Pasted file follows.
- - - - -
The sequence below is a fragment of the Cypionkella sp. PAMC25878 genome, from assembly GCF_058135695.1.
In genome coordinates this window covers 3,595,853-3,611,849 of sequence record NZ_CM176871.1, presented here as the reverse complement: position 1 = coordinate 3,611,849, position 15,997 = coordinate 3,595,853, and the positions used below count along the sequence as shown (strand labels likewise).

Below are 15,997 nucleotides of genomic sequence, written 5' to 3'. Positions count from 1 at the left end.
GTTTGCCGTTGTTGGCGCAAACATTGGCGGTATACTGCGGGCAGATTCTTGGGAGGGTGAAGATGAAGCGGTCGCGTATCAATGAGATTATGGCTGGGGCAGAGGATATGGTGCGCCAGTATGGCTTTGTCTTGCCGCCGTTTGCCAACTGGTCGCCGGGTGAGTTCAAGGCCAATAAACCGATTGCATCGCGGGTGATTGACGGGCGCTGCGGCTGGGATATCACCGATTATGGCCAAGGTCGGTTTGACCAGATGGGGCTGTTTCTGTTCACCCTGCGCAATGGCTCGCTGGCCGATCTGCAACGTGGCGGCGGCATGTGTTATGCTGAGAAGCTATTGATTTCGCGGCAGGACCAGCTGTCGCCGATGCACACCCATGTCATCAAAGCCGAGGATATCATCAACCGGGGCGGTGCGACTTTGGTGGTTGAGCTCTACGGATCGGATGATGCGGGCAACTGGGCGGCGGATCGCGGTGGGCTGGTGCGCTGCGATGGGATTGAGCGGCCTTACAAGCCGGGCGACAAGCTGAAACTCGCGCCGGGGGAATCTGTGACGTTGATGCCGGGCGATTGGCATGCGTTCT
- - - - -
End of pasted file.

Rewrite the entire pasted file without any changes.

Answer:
The sequence below is a fragment of the Cypionkella sp. PAMC25878 genome, from assembly GCF_058135695.1.
In genome coordinates this window covers 3,595,853-3,611,849 of sequence record NZ_CM176871.1, presented here as the reverse complement: position 1 = coordinate 3,611,849, position 15,997 = coordinate 3,595,853, and the positions used below count along the sequence as shown (strand labels likewise).

Below are 15,997 nucleotides of genomic sequence, written 5' to 3'. Positions count from 1 at the left end.
GTTTGCCGTTGTTGGCGCAAACATTGGCGGTATACTGCGGGCAGATTCTTGGGAGGGTGAAGATGAAGCGGTCGCGTATCAATGAGATTATGGCTGGGGCAGAGGATATGGTGCGCCAGTATGGCTTTGTCTTGCCGCCGTTTGCCAACTGGTCGCCGGGTGAGTTCAAGGCCAATAAACCGATTGCATCGCGGGTGATTGACGGGCGCTGCGGCTGGGATATCACCGATTATGGCCAAGGTCGGTTTGACCAGATGGGGCTGTTTCTGTTCACCCTGCGCAATGGCTCGCTGGCCGATCTGCAACGTGGCGGCGGCATGTGTTATGCTGAGAAGCTATTGATTTCGCGGCAGGACCAGCTGTCGCCGATGCACACCCATGTCATCAAAGCCGAGGATATCATCAACCGGGGCGGTGCGACTTTGGTGGTTGAGCTCTACGGATCGGATGATGCGGGCAACTGGGCGGCGGATCGCGGTGGGCTGGTGCGCTGCGATGGGATTGAGCGGCCTTACAAGCCGGGCGACAAGCTGAAACTCGCGCCGGGGGAATCTGTGACGTTGATGCCGGGCGATTGGCATGCGTTCT